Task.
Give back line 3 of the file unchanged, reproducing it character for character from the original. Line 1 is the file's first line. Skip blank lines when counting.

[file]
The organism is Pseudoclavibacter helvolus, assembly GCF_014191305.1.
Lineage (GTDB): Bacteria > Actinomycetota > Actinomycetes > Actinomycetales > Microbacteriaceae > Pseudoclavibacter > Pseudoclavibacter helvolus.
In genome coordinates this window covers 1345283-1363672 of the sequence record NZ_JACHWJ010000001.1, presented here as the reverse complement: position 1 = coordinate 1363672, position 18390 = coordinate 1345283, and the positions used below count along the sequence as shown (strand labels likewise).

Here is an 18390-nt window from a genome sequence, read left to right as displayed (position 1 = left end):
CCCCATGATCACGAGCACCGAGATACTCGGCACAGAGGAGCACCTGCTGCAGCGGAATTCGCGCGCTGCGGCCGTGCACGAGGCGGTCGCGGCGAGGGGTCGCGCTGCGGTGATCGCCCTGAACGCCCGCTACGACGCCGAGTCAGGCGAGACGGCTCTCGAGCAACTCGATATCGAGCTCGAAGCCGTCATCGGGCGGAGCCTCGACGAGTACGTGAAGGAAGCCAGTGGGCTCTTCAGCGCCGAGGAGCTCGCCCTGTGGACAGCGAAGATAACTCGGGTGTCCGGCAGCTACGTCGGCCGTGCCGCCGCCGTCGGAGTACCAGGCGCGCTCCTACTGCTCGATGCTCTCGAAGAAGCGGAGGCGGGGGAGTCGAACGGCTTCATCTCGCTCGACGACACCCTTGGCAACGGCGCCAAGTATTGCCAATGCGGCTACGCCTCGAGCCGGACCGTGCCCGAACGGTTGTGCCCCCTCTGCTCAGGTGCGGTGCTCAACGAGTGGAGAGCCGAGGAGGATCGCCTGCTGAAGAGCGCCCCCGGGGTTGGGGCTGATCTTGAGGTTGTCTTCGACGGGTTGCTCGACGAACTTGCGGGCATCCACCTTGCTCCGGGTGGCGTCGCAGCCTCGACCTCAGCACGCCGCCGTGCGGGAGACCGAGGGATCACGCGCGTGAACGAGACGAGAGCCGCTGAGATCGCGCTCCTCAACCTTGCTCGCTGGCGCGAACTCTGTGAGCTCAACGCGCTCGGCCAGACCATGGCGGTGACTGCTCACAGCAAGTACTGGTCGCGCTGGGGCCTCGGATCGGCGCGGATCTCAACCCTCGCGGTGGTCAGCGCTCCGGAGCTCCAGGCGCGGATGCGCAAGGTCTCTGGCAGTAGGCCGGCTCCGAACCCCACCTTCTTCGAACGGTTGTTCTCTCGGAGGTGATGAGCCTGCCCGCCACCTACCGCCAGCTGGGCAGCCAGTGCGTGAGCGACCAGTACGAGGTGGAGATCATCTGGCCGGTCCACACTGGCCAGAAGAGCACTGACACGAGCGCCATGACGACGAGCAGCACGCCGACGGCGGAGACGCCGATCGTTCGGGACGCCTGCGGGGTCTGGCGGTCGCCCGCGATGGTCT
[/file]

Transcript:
In genome coordinates this window covers 1345283-1363672 of the sequence record NZ_JACHWJ010000001.1, presented here as the reverse complement: position 1 = coordinate 1363672, position 18390 = coordinate 1345283, and the positions used below count along the sequence as shown (strand labels likewise).